Think Together hosts Lights on Afterschool rally

Event urged for expanded afterschool opportunities

Photo Think Together: Assemblymember Eloise Gomez Reyes with Think Together staff, school staff, and students of Woodrow Wilson Elementary.
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Think Together, a statewide nonprofit organization that partners with schools to provide early learning, afterschool and support programs, and school improvement hosted a Lights On Afterschool rally on October 24 at Woodrow Wilson Elementary in Colton with VIP guest Assemblymember Eloise Gomez Reyes. 

Launched in 2000 by the Afterschool Alliance, Lights On Afterschool is the only nationwide event celebrating afterschool programs and their important role in the lives of children, families and communities. This year marks the 20th anniversary of the celebration. The students at Woodrow Wilson Elementary learned how to do Bollywood dances with beautiful costumes made for them and a spectacular stage. Site coordinator Bryann and her team created a memorable event. 

“Anything you want to do, you can do. Anything you want to be, you can be” said Assemblymember Eloise Gomez Reyes to the children. Principal Cynthia Coello is a huge supporter of Think Together’s afterschool program and said “It is an extension of our school day and is a place to keep our students safe and can continue their learning.” 

Reyes stated, “These after schoolprograms – and this one in particular – is probably the best. Knowing that our children are safe, they are with great supervision, they are with people that love them and want to see them prosper, and to elevate them. The parents are happy because they know that this is the best place for their children to be. The children are happy to be here, they are learning things. And it’s not just academic, it’s also social and athletic, too.”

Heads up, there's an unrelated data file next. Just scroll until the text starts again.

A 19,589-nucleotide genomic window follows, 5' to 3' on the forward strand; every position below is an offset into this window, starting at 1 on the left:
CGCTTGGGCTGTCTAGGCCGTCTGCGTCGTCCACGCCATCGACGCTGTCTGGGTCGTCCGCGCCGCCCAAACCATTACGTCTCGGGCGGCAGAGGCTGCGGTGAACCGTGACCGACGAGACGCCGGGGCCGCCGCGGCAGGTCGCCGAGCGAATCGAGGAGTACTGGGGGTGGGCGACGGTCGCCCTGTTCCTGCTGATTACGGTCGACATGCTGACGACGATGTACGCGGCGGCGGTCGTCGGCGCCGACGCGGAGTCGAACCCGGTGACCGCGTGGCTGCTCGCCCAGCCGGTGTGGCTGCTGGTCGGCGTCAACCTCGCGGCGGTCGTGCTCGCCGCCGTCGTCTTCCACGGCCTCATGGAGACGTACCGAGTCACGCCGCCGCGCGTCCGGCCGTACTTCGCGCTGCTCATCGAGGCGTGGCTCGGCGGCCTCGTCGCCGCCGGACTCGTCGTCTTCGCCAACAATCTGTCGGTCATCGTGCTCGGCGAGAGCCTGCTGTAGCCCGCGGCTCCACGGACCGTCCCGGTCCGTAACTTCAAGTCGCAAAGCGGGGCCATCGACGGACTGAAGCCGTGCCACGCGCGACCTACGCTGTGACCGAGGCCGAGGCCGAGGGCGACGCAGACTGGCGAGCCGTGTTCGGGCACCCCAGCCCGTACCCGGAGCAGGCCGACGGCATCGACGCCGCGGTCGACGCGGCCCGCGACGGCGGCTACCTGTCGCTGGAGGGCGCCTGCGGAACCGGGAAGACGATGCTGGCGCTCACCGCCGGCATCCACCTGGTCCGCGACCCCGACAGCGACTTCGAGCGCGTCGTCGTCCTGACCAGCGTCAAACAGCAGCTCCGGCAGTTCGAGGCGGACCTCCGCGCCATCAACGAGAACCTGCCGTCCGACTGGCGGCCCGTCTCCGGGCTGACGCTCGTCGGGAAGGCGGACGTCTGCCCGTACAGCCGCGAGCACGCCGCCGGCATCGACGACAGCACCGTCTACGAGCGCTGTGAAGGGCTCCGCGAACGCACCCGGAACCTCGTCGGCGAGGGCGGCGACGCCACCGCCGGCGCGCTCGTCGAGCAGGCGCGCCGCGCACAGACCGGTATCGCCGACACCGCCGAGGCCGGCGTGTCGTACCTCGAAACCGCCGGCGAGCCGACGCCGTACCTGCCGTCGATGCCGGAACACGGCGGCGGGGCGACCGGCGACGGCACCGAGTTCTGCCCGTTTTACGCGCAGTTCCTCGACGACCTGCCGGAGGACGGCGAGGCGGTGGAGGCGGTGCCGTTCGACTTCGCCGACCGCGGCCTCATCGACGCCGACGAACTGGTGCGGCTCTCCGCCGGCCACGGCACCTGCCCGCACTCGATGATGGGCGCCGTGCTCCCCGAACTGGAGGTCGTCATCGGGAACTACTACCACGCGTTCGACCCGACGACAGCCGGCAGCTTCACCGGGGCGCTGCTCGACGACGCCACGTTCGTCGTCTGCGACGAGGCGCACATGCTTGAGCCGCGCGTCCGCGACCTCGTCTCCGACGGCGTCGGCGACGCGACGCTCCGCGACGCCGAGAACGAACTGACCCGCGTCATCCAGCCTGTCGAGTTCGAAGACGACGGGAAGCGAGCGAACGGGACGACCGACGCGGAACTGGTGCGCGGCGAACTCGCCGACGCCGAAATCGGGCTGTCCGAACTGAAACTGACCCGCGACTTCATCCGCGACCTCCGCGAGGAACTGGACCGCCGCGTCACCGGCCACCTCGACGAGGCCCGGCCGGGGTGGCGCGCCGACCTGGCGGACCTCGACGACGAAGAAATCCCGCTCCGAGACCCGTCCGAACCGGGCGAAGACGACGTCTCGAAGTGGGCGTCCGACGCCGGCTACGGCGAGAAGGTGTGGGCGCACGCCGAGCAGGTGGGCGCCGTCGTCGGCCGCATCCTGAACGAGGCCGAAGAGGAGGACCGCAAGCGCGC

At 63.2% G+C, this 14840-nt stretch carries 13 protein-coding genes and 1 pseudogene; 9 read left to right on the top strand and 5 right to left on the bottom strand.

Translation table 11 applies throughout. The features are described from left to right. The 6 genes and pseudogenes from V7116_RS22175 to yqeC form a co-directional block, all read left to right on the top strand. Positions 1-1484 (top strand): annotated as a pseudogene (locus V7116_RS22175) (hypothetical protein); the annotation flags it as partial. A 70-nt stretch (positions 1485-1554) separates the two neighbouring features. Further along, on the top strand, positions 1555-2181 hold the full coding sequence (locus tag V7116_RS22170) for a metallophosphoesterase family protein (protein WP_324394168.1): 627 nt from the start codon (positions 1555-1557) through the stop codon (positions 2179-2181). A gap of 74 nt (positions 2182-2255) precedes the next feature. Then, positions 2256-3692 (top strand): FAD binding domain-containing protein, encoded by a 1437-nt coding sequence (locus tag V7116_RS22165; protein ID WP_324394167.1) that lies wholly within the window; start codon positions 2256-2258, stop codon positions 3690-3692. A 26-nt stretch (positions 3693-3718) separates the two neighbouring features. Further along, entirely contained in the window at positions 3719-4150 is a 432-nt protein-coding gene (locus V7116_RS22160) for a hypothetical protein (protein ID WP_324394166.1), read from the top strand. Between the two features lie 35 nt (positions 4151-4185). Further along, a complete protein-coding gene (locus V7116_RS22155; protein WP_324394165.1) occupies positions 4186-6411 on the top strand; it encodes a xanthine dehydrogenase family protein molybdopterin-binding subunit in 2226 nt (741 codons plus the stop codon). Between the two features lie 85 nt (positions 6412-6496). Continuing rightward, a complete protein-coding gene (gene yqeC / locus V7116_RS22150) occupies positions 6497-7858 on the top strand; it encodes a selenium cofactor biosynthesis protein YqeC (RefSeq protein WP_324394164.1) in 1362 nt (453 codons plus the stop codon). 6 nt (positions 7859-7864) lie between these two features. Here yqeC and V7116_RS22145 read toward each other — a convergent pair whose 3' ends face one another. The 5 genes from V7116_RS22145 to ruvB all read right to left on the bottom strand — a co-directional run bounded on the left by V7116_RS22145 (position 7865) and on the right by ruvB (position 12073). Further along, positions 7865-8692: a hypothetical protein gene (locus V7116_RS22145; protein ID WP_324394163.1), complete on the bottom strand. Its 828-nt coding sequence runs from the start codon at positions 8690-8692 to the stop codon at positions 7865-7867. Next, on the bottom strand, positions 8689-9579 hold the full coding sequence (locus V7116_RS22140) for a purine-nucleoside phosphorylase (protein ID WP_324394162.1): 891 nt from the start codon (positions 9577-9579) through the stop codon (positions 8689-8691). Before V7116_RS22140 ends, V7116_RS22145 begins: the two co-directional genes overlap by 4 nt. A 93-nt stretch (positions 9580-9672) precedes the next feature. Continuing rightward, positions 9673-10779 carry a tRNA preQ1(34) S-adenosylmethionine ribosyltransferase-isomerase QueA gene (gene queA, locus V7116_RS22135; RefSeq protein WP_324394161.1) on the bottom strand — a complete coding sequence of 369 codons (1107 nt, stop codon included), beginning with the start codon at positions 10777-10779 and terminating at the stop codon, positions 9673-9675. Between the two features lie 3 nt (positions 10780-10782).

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1.6 million kids are currently enrolled in afterschool programs in California, the majority of which are funded through the state After School Education and Safety Program (ASES). Many kids from low-income families relyon ASES programs, but ASES is currently at risk. While the costs, demands, and expectations of California’s afterschool programs have consistently increased, state funding has not kept pace for over a decade. And 1.2 million children are still alone and unsupervised after school in California. 

The event called for expanded afterschool opportunities so that every child who needs a program has access to one, and discussed the benefits of afterschool programs, including inspiring children to learn, keeping them safe in the hours when juvenile crime peaks, and providing relief to working families.

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